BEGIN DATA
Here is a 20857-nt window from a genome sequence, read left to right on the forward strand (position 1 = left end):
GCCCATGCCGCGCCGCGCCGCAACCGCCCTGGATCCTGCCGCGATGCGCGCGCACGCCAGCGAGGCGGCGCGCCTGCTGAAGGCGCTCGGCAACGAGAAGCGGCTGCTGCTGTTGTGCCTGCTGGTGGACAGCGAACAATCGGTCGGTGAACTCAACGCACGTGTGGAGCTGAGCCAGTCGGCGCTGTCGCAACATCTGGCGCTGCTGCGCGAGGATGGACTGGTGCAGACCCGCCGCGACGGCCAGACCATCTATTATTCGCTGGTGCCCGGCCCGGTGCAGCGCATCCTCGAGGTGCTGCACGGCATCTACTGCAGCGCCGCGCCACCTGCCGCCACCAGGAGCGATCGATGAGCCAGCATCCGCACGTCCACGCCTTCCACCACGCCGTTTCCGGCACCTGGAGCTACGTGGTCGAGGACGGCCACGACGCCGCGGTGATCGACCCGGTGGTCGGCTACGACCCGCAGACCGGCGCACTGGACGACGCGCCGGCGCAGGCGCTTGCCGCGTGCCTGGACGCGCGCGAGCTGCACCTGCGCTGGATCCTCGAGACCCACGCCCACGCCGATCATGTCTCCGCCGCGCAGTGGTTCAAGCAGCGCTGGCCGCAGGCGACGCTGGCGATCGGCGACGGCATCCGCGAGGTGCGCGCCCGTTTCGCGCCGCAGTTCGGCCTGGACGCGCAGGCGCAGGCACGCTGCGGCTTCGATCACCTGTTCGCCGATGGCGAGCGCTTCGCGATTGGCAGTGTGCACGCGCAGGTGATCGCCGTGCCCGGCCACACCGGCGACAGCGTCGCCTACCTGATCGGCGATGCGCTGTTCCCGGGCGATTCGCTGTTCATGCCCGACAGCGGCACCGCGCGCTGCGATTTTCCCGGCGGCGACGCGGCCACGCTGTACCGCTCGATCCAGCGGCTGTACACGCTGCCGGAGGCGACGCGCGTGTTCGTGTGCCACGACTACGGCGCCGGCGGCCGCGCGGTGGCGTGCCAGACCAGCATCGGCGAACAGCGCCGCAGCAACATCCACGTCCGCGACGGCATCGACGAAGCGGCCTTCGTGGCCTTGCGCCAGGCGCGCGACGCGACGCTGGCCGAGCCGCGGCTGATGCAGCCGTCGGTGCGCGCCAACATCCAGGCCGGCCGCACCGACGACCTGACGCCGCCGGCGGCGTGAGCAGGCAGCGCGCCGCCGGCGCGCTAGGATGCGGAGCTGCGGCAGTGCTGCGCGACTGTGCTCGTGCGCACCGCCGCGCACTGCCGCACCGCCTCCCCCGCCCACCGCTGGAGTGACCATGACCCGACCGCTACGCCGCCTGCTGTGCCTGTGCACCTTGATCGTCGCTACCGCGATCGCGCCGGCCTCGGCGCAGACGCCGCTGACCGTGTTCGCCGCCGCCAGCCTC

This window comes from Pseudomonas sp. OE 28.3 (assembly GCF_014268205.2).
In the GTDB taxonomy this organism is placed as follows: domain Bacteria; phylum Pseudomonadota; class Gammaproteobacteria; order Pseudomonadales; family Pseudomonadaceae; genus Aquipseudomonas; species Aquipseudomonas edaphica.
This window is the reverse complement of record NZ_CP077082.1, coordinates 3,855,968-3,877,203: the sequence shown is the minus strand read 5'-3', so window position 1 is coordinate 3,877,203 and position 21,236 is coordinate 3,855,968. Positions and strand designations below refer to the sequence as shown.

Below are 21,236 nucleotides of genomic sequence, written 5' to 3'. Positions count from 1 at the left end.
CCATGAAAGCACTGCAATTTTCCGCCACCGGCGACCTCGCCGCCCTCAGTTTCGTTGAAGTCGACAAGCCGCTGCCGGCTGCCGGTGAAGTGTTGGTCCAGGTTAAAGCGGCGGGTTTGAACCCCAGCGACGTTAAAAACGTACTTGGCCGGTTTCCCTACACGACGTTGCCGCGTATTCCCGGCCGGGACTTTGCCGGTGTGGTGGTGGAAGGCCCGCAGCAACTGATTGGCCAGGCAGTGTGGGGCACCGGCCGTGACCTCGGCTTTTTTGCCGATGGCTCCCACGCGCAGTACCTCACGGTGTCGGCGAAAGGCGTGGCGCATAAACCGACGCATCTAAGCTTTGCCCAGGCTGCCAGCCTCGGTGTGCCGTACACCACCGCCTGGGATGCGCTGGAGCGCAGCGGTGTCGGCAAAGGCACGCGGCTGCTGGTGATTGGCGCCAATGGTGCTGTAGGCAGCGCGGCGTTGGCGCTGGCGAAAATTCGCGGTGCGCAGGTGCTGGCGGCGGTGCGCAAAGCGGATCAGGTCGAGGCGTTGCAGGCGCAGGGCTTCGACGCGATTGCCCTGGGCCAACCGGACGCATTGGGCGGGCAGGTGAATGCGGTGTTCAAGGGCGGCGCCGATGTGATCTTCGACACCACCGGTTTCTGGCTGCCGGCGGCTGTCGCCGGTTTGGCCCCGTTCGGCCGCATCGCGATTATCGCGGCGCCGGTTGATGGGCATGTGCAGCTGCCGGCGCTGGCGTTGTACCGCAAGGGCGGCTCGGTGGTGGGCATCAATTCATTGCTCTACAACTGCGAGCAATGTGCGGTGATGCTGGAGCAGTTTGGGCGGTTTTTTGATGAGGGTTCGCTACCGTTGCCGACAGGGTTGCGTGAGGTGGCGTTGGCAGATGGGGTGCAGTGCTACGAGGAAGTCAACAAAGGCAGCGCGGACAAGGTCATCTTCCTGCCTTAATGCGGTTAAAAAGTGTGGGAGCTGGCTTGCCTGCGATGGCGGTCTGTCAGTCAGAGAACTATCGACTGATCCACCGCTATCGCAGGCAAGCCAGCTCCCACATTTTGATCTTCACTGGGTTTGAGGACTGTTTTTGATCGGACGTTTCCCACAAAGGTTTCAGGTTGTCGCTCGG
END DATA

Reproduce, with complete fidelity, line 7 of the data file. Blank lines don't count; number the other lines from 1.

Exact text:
CCATGAAAGCACTGCAATTTTCCGCCACCGGCGACCTCGCCGCCCTCAGTTTCGTTGAAGTCGACAAGCCGCTGCCGGCTGCCGGTGAAGTGTTGGTCCAGGTTAAAGCGGCGGGTTTGAACCCCAGCGACGTTAAAAACGTACTTGGCCGGTTTCCCTACACGACGTTGCCGCGTATTCCCGGCCGGGACTTTGCCGGTGTGGTGGTGGAAGGCCCGCAGCAACTGATTGGCCAGGCAGTGTGGGGCACCGGCCGTGACCTCGGCTTTTTTGCCGATGGCTCCCACGCGCAGTACCTCACGGTGTCGGCGAAAGGCGTGGCGCATAAACCGACGCATCTAAGCTTTGCCCAGGCTGCCAGCCTCGGTGTGCCGTACACCACCGCCTGGGATGCGCTGGAGCGCAGCGGTGTCGGCAAAGGCACGCGGCTGCTGGTGATTGGCGCCAATGGTGCTGTAGGCAGCGCGGCGTTGGCGCTGGCGAAAATTCGCGGTGCGCAGGTGCTGGCGGCGGTGCGCAAAGCGGATCAGGTCGAGGCGTTGCAGGCGCAGGGCTTCGACGCGATTGCCCTGGGCCAACCGGACGCATTGGGCGGGCAGGTGAATGCGGTGTTCAAGGGCGGCGCCGATGTGATCTTCGACACCACCGGTTTCTGGCTGCCGGCGGCTGTCGCCGGTTTGGCCCCGTTCGGCCGCATCGCGATTATCGCGGCGCCGGTTGATGGGCATGTGCAGCTGCCGGCGCTGGCGTTGTACCGCAAGGGCGGCTCGGTGGTGGGCATCAATTCATTGCTCTACAACTGCGAGCAATGTGCGGTGATGCTGGAGCAGTTTGGGCGGTTTTTTGATGAGGGTTCGCTACCGTTGCCGACAGGGTTGCGTGAGGTGGCGTTGGCAGATGGGGTGCAGTGCTACGAGGAAGTCAACAAAGGCAGCGCGGACAAGGTCATCTTCCTGCCTTAATGCGGTTAAAAAGTGTGGGAGCTGGCTTGCCTGCGATGGCGGTCTGTCAGTCAGAGAACTATCGACTGATCCACCGCTATCGCAGGCAAGCCAGCTCCCACATTTTGATCTTCACTGGGTTTGAGGACTGTTTTTGATCGGACGTTTCCCACAAAGGTTTCAGGTTGTCGCTCGG